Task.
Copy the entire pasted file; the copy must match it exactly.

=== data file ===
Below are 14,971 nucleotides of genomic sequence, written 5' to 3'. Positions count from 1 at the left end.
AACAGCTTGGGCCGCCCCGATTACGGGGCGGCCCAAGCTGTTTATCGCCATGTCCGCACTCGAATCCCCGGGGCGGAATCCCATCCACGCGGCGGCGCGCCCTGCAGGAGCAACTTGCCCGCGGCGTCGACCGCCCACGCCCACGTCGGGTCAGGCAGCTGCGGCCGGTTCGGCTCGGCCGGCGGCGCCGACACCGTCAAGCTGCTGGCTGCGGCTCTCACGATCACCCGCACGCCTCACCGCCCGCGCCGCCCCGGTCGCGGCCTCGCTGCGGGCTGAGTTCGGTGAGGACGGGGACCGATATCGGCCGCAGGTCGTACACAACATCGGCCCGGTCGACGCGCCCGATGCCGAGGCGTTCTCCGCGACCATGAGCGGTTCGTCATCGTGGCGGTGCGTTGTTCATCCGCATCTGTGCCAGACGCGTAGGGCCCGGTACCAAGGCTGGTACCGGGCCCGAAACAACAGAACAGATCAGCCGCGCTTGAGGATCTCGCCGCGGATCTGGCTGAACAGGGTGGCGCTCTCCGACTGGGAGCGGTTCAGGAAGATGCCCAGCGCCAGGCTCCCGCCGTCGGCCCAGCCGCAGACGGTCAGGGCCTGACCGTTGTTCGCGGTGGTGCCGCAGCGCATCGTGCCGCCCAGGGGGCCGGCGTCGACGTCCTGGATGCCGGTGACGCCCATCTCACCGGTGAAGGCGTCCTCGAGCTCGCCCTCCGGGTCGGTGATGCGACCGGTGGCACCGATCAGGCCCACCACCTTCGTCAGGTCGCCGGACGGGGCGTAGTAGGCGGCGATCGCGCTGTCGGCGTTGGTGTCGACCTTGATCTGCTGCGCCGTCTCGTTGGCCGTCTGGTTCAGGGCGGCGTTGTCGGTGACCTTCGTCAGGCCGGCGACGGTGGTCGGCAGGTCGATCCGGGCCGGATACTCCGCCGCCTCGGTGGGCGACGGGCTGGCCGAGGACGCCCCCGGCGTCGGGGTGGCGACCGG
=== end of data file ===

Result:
Below are 14,971 nucleotides of genomic sequence, written 5' to 3'. Positions count from 1 at the left end.
AACAGCTTGGGCCGCCCCGATTACGGGGCGGCCCAAGCTGTTTATCGCCATGTCCGCACTCGAATCCCCGGGGCGGAATCCCATCCACGCGGCGGCGCGCCCTGCAGGAGCAACTTGCCCGCGGCGTCGACCGCCCACGCCCACGTCGGGTCAGGCAGCTGCGGCCGGTTCGGCTCGGCCGGCGGCGCCGACACCGTCAAGCTGCTGGCTGCGGCTCTCACGATCACCCGCACGCCTCACCGCCCGCGCCGCCCCGGTCGCGGCCTCGCTGCGGGCTGAGTTCGGTGAGGACGGGGACCGATATCGGCCGCAGGTCGTACACAACATCGGCCCGGTCGACGCGCCCGATGCCGAGGCGTTCTCCGCGACCATGAGCGGTTCGTCATCGTGGCGGTGCGTTGTTCATCCGCATCTGTGCCAGACGCGTAGGGCCCGGTACCAAGGCTGGTACCGGGCCCGAAACAACAGAACAGATCAGCCGCGCTTGAGGATCTCGCCGCGGATCTGGCTGAACAGGGTGGCGCTCTCCGACTGGGAGCGGTTCAGGAAGATGCCCAGCGCCAGGCTCCCGCCGTCGGCCCAGCCGCAGACGGTCAGGGCCTGACCGTTGTTCGCGGTGGTGCCGCAGCGCATCGTGCCGCCCAGGGGGCCGGCGTCGACGTCCTGGATGCCGGTGACGCCCATCTCACCGGTGAAGGCGTCCTCGAGCTCGCCCTCCGGGTCGGTGATGCGACCGGTGGCACCGATCAGGCCCACCACCTTCGTCAGGTCGCCGGACGGGGCGTAGTAGGCGGCGATCGCGCTGTCGGCGTTGGTGTCGACCTTGATCTGCTGCGCCGTCTCGTTGGCCGTCTGGTTCAGGGCGGCGTTGTCGGTGACCTTCGTCAGGCCGGCGACGGTGGTCGGCAGGTCGATCCGGGCCGGATACTCCGCCGCCTCGGTGGGCGACGGGCTGGCCGAGGACGCCCCCGGCGTCGGGGTGGCGACCGG